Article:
A web browser developed by Chinese company Maxthon has allegedly been collecting telemetry about its users.
Polish security consultancy Exatel warns [PDF] that Maxthon is phoning home information such as the computer's operating system and version number, the screen resolution, the CPU type and speed, the amount of memory installed, the location of the browser's executable, whether ad-block is running, and the start page URL.
The Maxthon browser collects this data without the knowledge or consent of surfers, we're told. This information could be used to tailor attacks against a particular target, according to Fidelis Cybersecurity, the firm that supplied the tools used in Exatel's analysis.
On the other hand, the data is either benign or the kind of information handed over to every web server by browsers in their HTTP request headers.
Exatel researchers said they came across the issue after looking into the source of suspicious traffic in a customer's environment.
Maxthon's cloud-connected browser is the sixth most popular form of web surfing software in both Poland and China (occupying 0.3 per cent and 2.6 per cent market share, respectively).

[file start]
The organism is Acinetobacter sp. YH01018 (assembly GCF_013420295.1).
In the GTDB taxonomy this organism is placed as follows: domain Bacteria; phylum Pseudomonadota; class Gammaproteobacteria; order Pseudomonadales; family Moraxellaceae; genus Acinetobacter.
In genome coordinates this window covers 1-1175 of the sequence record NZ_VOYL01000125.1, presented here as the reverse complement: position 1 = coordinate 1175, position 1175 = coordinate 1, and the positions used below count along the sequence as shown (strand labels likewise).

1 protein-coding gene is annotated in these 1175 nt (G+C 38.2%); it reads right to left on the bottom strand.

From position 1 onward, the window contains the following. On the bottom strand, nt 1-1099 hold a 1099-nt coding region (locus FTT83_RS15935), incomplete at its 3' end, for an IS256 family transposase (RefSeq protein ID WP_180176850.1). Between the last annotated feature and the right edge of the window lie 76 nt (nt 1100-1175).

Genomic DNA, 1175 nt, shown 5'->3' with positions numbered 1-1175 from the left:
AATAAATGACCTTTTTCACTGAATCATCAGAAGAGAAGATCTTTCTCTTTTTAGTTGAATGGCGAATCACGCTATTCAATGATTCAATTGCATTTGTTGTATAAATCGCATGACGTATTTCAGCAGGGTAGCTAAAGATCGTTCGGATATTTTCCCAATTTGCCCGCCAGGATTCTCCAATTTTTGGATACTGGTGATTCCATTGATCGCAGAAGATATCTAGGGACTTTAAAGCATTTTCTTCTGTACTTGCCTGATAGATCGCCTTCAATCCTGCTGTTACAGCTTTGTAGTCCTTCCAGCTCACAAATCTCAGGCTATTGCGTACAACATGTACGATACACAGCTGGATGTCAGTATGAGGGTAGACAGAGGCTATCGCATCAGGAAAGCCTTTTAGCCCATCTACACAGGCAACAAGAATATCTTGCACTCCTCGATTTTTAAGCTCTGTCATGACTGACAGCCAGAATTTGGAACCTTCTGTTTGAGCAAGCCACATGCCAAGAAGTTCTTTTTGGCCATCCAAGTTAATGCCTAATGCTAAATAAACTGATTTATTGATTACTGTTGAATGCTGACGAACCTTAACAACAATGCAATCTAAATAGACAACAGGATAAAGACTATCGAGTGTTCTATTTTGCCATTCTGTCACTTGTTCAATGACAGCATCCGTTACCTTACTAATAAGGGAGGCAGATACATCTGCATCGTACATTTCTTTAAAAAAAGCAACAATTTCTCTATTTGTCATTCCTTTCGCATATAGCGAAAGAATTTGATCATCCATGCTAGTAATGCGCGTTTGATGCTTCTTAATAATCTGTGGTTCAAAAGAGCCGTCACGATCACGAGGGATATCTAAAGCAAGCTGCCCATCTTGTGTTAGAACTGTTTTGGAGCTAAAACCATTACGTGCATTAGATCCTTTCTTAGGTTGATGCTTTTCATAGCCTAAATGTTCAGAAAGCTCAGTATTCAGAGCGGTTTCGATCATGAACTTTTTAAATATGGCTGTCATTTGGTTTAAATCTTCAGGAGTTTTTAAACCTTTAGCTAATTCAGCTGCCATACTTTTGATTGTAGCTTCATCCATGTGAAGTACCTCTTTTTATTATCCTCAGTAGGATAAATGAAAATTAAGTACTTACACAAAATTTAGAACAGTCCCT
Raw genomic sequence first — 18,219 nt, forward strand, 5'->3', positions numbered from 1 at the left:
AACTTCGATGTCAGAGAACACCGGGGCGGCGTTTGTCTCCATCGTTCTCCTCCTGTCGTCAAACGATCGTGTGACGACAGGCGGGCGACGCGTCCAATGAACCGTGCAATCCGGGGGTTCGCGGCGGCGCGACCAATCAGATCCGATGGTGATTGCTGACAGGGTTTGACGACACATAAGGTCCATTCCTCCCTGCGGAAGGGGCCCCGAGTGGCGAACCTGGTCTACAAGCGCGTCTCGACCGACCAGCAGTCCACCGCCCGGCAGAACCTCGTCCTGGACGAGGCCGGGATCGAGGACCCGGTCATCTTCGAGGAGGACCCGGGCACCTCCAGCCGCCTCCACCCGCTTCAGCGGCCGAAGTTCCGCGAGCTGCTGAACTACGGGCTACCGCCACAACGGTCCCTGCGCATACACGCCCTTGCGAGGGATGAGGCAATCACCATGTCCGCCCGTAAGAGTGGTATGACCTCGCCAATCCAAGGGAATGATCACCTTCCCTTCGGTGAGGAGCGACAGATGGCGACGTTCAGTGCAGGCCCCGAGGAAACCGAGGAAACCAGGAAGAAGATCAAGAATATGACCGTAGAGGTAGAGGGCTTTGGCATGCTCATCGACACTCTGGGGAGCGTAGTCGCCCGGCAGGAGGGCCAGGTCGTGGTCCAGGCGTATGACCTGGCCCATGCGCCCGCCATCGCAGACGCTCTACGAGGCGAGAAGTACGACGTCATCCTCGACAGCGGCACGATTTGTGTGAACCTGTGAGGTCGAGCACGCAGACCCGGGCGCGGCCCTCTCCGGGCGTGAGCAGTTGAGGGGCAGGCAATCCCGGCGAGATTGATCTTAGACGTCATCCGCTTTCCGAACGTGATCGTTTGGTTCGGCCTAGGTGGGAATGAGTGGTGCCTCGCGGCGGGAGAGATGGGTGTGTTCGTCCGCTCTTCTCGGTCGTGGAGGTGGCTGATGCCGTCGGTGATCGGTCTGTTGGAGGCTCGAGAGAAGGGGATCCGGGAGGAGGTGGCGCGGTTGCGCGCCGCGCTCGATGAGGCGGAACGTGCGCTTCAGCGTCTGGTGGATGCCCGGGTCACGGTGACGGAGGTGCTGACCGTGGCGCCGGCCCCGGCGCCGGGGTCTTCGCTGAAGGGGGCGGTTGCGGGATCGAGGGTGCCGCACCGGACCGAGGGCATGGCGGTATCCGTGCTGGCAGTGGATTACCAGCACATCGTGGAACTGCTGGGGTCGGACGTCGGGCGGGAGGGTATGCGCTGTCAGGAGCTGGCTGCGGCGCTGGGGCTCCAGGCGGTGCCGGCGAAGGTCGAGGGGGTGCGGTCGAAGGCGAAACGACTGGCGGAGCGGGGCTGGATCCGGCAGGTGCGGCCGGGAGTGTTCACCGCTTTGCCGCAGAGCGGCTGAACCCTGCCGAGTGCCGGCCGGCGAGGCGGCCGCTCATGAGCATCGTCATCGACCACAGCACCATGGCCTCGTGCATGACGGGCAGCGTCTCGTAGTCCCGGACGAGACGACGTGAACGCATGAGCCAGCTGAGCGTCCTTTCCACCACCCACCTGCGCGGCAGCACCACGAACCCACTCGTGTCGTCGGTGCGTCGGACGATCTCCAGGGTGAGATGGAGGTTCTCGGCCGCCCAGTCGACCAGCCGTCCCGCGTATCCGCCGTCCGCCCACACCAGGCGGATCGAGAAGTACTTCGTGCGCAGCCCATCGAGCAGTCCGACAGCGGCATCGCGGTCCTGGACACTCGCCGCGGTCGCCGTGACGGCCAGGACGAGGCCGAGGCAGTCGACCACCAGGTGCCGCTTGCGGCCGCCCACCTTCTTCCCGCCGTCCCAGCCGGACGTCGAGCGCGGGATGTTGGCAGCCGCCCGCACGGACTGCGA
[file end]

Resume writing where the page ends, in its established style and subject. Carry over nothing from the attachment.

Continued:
Beijing-based Maxthon claimed its browser – available as freeware for Windows, OS X and Linux PCs – offers surfers a safe haven from the prying eyes of America's NSA and its PRISM program while seemingly spewing information about them over the web. El Reg asked Maxthon to comment. No one was available to talk to us.
Back in February, Canada's Citizen Lab claimed a web browser made by China's top search engine Baidu leaked all sorts of sensitive information.
The Android version of Baidu's browser exposed unencrypted GPS coordinates, search terms and URLs visited. The Windows version was rated as even leakier, sending out search terms, hard drive serial numbers, network MAC addresses, the title of all webpages visited, and the GPU model number, apparently. ®